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On March 14, 1793, Chloe Cooley, an enslaved Black woman was violently bound with a rope and placed in a boat to transport her across the Niagara River to sell in New York. Her enslaver Adam Vrooman enlisted the assistance of his brother Isaac and two other men to restrain her. Chloe resisted and her screams alerted Peter Martin, a Black Loyalist, who was nearby. Peter along with witness William Grisley, a white labourer for Vrooman, reported the incident to members of the Executive Council of the Parliament of Upper Canada, which included Lieutenant Governor John Graves Simcoe. Simcoe and Attorney General John White used the Chloe Cooley incident to introduce legislation to abolish slavery in Upper Canada.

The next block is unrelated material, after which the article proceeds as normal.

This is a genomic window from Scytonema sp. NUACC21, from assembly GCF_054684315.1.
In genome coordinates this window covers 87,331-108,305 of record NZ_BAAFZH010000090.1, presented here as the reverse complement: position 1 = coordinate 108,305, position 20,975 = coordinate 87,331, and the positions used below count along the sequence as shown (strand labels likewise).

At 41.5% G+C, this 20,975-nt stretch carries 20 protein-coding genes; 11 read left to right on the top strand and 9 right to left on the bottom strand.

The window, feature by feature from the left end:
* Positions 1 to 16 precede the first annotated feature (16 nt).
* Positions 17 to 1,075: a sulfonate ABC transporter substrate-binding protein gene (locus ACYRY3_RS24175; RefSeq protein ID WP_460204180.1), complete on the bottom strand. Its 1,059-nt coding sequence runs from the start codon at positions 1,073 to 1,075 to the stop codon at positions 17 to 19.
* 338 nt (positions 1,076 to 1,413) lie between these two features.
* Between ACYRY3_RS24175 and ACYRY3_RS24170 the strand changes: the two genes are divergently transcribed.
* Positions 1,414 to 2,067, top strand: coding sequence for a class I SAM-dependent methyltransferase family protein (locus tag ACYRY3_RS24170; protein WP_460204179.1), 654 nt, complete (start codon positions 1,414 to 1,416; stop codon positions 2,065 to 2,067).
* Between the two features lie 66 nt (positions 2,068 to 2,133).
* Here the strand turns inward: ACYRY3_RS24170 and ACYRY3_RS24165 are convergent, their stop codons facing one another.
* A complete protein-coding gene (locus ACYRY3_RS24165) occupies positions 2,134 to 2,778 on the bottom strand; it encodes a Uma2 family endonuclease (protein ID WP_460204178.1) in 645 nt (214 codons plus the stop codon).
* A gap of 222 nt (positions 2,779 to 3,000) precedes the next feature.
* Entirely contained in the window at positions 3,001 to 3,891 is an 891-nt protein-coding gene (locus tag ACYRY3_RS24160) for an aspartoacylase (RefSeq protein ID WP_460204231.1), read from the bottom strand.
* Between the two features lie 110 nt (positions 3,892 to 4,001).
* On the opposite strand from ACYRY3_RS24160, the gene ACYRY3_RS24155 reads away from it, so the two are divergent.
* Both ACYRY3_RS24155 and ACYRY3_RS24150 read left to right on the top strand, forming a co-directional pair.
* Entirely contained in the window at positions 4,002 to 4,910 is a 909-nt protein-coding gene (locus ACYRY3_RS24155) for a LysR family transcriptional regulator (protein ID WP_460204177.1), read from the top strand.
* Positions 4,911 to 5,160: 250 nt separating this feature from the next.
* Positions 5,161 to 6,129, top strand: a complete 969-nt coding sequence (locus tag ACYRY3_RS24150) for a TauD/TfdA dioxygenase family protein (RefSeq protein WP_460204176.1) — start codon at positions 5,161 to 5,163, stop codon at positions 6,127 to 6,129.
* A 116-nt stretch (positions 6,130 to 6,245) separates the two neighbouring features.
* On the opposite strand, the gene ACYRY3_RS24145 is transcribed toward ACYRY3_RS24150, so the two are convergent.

Black and white drawing with a brown border
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Drawing of Adam Vrooman and son, 1810, Object ID: 970.819.1
© Niagara on the Lake Museum

Photograph of a plaque in Niagara
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This plaque, located on Niagara Parkway in Niagara-on-the-Lake, marks the spot where Chloe Cooley was forced across the river to be sold.
© Ontario Heritage Trust

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